Spring Cleaning Series: Public Company Hygiene
Employee Benefits Law Alert 04/30/15 Amy A. Ciepluch, David P. Olson
Spring has arrived - time again for benefit plan cleaning, with the help of the Quarles & Brady Employee Benefits & Executive Compensation Law Practice Group. This alert is the third in the "Spring Cleaning" series. Over the next several weeks, we will provide you with various to-do items, reminders, and tips in the employee benefits and executive compensation areas. In this "special" edition, we will focus on two issues that impact many publicly-traded companies —deductibility of compensation under Code Section 162(m) and fiduciary responsibility for company stock in a 401(k) plan.
Code Section 162(m) Refresher
Under Section 162(m) of the Internal Revenue Code (the "Code"), a public company's income tax deduction for compensation paid to its CEO and next three named executive officers other than the chief financial officer ("Covered Individuals") is generally limited to $1,000,000 per Covered Individual, per year. However, compensation that qualifies as "performance-based", which, among other things, is compensation that is paid under a shareholder approved plan and conditioned on the attainment of predetermined, objective performance goals, is not counted toward this limit. If your goal is to ensure that your company can deduct the full amount of bonuses and equity awards paid to the Covered Individuals, here are a few steps you should take each year:
Make sure that shareholders approved your equity and incentive plans in the last five years. If you go more than five years without shareholder approval, any compensation paid under those plans will not qualify as performance-based even if it is otherwise tied to financial performance criteria.
Consider incorporating incentive (bonus) plans into your equity plan. This will avoid the need to take multiple plans to shareholders for approval and decrease the chances that you will miss a shareholder approval deadline for your incentive plans.
Confirm that your company's compensation committee is made up solely of outside directors (directors who are not employees or former employees of the company and who are not paid for services outside of normal directors fees).
Tie incentive payments and vesting of awards other than stock options and stock appreciation rights (which are automatically performance-based if other requirements are met) to performance criteria that have been approved by shareholders.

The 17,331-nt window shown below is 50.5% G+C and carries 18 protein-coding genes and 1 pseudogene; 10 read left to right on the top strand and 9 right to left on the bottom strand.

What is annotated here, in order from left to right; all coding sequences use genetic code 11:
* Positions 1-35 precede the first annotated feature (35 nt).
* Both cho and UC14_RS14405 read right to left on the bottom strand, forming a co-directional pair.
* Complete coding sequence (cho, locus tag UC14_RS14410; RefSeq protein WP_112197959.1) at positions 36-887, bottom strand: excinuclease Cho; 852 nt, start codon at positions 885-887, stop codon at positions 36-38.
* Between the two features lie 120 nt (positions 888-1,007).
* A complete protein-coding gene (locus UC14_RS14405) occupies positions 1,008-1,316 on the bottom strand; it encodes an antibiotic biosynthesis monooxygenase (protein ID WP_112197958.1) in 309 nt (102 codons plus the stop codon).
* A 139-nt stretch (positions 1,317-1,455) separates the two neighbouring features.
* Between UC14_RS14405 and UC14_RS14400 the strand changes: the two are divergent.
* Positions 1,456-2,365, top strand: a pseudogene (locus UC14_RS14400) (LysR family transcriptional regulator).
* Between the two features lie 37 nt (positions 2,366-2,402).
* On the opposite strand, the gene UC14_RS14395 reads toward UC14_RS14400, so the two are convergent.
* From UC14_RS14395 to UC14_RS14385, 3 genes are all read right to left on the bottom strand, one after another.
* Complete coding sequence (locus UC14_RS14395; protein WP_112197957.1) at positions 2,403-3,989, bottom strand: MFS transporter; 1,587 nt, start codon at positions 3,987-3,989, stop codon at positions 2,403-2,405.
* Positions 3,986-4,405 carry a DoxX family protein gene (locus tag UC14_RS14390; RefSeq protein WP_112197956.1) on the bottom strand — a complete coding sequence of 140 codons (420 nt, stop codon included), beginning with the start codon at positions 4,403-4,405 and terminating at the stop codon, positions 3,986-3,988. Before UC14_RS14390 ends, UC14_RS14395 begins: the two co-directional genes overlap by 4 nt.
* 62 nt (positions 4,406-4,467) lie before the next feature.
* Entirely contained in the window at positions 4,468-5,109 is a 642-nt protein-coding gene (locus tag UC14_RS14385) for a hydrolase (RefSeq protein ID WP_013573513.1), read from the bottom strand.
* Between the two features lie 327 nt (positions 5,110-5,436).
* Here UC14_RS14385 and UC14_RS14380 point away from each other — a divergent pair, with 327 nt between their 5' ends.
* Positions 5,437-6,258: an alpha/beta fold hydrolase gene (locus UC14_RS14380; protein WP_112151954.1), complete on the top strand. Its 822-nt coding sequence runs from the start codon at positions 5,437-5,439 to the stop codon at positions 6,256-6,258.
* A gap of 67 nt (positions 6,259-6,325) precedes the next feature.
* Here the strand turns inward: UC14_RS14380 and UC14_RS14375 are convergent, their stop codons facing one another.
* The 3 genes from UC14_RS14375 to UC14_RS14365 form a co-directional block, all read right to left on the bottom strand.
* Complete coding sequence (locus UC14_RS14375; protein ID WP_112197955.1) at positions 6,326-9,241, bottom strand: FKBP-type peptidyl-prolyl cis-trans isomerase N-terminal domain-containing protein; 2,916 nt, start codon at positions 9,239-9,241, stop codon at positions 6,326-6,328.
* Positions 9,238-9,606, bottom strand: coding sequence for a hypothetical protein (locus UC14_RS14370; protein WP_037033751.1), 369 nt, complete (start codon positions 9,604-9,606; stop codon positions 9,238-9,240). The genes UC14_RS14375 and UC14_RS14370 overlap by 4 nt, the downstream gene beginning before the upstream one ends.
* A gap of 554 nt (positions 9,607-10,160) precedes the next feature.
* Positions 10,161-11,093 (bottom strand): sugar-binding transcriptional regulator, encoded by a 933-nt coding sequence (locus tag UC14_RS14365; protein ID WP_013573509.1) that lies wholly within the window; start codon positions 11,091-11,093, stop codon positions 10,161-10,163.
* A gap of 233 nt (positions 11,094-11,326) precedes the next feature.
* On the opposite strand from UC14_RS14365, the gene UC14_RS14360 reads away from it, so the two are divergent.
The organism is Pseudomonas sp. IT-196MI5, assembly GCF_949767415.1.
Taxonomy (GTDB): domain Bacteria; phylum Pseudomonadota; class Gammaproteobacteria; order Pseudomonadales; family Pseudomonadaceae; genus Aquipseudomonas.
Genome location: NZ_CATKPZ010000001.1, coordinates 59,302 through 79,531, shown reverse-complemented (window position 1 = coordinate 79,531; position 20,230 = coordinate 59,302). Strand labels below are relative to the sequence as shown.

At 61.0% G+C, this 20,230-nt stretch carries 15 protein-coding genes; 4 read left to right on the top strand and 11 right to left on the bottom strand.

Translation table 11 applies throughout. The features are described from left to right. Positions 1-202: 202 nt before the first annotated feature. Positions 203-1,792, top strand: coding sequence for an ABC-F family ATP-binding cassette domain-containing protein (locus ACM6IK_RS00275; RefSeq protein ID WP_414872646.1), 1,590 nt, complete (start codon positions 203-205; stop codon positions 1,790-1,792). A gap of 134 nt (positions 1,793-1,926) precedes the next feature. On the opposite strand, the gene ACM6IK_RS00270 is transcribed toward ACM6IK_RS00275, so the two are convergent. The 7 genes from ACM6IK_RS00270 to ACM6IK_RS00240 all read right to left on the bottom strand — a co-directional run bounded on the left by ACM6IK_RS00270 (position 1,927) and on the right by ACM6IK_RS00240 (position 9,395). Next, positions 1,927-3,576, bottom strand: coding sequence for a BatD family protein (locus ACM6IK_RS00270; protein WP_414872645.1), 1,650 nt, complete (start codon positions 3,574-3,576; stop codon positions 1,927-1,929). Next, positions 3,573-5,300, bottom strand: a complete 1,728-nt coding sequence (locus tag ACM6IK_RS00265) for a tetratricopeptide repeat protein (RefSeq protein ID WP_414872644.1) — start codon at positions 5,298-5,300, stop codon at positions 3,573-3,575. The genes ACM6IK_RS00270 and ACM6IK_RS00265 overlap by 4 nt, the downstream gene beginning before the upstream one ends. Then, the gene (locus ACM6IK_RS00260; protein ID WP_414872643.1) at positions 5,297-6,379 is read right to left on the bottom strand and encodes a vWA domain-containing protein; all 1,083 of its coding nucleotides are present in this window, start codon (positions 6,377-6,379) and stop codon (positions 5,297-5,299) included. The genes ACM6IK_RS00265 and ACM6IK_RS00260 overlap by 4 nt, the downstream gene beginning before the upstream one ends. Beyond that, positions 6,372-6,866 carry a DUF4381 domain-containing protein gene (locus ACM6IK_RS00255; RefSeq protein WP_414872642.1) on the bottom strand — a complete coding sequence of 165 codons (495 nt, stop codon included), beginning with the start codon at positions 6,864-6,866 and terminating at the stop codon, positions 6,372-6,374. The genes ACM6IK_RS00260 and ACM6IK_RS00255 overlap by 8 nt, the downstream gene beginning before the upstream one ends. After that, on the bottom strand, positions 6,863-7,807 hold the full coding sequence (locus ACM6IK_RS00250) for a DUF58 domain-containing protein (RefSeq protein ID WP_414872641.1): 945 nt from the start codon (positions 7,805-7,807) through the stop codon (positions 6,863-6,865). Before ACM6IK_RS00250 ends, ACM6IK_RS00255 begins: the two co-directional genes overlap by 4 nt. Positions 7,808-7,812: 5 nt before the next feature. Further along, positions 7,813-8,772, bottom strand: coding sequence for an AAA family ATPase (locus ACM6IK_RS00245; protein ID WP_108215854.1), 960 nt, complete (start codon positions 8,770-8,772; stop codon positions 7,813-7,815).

Ensure that the compensation committee approves performance criteria for bonuses and equity awards in the first quarter of your company's fiscal year (or, if sooner, in the first quarter of the performance period) and obtain compensation committee certification of satisfaction of performance goals in advance of payment. Do not modify performance goals mid-year.
Do not exercise or retain in your plan documents discretion to increase payments for reasons other than satisfaction of predetermined, objective performance goals. (Discretion to decrease payments is permissible.)
Avoid employment or severance agreement provisions that permit payment of bonuses or other compensation tied to performance upon involuntary termination, good reason termination or retirement without regarding to satisfaction of performance goals.
Ensure that your equity plan sets a limit on the number of shares that can be granted to any individual plan participant and abide by those limits. Aggregate limits (e.g., no more than 100,000 shares among all participants) will not meet this requirement.
Company Stock in a 401(k) Plan - Things to Consider
Company stock in a 401(k) or other defined contribution plan presents numerous challenges to plan fiduciaries. Prior to the U.S. Supreme Court's 2014 decision in Fifth Third Bancorp v. Dudenhoeffer, plan fiduciaries were somewhat insulated from fiduciary breach claims challenging the offering of company stock in a plan if the plan terms mandated the offering. If you have a 401(k) plan that offers company stock as an investment option and have not already done so, you should:
Review plan language and consider modifying plan language that mandates a company stock offering to clarify that the company stock fund is only "mandatory" to the extent the offering is not inconsistent with ERISA. Without this modification, you may have a plan provision that requires fiduciaries to ignore their fiduciary duties under ERISA.
Consider hiring an independent, third-party fiduciary to oversee the company stock investment and periodically analyze the prudence of the offering. While the failure to use a third party fiduciary certainly is not in itself a fiduciary breach, we do think it is at least worthwhile for plan fiduciaries to consider the best way to ensure that a company stock offering remains prudent and in the best interests of plan participants and beneficiaries. Similarly, you may want to consider whether officers and others with inside information should be involved in decisions to retain a company stock fund in your plan.
Ensure that your fiduciary committee periodically reviews company stock fund performance and that committee minutes reflect that review. It is often the case in litigation involving plan investments that the process that plan fiduciaries followed is as important as whether they made the best decision.